1. Spend some time reading the tutorials. You will learn the fundamentals, and, most importantly, the terminology. The two tutorials that helped me the most when I was getting started was The Unofficial Wad Designer's Handbook by Ron Allen and Bill McClendon.
2. Open up an editor and begin exploring. After you've tried out a few editors and settled on the one with which you are most comfortable, open up maps that you've played. The original DooM and DooM2 maps are great for starters, as they contain examples of most things you can do with the original DooM engine.
3. Start making your own maps. Experiment with rooms, doors, windows, wall recesses, overhangs, platforms, stairs, and lifts. These type of constructs typically form the bulk of most maps.
4. Experiment with wall textures and floor/ceiling flats. You'll find that if you use constructs and textures within a general theme (e.g., military base, medieval, hellish) your maps will look more natural.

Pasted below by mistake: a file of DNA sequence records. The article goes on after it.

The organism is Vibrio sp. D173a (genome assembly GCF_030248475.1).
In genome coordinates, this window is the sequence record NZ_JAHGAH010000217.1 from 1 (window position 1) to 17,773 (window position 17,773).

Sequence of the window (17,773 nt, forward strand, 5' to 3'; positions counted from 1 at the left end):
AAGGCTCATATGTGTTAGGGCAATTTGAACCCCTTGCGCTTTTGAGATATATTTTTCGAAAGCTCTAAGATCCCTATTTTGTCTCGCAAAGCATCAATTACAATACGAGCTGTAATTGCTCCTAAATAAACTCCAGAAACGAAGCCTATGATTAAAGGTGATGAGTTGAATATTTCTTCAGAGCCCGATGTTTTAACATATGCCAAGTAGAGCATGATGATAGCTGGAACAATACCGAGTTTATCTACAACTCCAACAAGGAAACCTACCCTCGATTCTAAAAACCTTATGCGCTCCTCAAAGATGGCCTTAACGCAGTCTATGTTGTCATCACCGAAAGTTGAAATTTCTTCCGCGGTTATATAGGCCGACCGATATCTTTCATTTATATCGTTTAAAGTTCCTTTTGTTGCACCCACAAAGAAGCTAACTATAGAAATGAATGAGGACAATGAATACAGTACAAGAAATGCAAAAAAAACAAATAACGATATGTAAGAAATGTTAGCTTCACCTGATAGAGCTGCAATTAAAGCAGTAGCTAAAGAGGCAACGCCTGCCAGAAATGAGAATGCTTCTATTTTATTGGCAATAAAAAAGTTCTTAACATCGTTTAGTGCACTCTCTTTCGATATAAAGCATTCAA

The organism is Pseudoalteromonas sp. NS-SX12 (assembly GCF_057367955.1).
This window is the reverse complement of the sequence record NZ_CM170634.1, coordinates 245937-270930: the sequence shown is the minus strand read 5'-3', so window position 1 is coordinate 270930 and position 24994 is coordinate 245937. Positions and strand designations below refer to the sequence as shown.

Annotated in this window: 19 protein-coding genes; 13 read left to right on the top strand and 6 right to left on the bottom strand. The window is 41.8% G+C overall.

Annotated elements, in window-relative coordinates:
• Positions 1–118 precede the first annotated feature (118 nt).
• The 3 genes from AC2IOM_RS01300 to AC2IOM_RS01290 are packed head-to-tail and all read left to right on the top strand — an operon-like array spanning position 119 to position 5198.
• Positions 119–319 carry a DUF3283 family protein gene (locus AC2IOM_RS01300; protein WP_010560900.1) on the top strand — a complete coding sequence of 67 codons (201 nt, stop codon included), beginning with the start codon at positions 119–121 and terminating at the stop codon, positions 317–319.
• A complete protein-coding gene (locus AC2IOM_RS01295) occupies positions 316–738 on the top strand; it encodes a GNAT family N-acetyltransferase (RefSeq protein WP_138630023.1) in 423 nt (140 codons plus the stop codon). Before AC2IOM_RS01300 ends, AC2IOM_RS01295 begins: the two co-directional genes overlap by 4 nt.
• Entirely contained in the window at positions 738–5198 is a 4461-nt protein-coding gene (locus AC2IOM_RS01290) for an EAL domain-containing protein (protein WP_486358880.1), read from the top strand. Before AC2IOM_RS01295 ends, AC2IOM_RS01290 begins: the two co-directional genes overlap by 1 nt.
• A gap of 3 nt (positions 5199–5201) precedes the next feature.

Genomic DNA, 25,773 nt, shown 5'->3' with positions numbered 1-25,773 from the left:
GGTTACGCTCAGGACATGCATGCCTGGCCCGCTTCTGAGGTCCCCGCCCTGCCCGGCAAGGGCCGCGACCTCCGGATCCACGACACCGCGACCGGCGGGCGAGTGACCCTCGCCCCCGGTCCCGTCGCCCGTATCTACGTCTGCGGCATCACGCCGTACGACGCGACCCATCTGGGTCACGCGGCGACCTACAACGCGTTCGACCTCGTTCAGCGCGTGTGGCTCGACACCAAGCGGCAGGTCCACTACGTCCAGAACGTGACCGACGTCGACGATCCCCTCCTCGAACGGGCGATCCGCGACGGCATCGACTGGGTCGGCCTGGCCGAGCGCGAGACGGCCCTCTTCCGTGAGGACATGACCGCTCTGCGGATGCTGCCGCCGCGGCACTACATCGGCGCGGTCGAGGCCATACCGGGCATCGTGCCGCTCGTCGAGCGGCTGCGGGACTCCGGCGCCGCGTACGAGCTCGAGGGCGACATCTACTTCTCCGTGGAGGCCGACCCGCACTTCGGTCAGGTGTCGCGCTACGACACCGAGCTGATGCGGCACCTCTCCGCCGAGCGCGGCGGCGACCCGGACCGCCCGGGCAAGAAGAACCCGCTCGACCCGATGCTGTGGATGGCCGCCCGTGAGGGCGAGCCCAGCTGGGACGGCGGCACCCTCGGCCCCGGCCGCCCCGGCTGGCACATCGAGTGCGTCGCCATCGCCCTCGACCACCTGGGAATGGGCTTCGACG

5. Experiment with the various effects -- teleportation, flickering lights, hazardous areas, crushing ceilings, etc.
6. Experiment with enemies, traps, and gameplay. Use enemies selectively, as each has strengths and weaknesses. Not every enemy works in every situation. Make sure that you give your enemies enough room to move and maneuver. Putting a "wide" enemy in a narrow corridor causes them to be stuck to the walls, defenseless and unable to move or attack.
7. Experiment with weapons, ammo, health, armor, and other powerups. Strive for a balance, so that the player is challenged but not frustrated. Give the player just enough to be able to overcome the obstacles you put in his or her way.
8. Work on the details of your maps. Pay attention to texture alignment, add architectural accents, add decoration and scenery.
Rex Claussen (Rex's Nexus)
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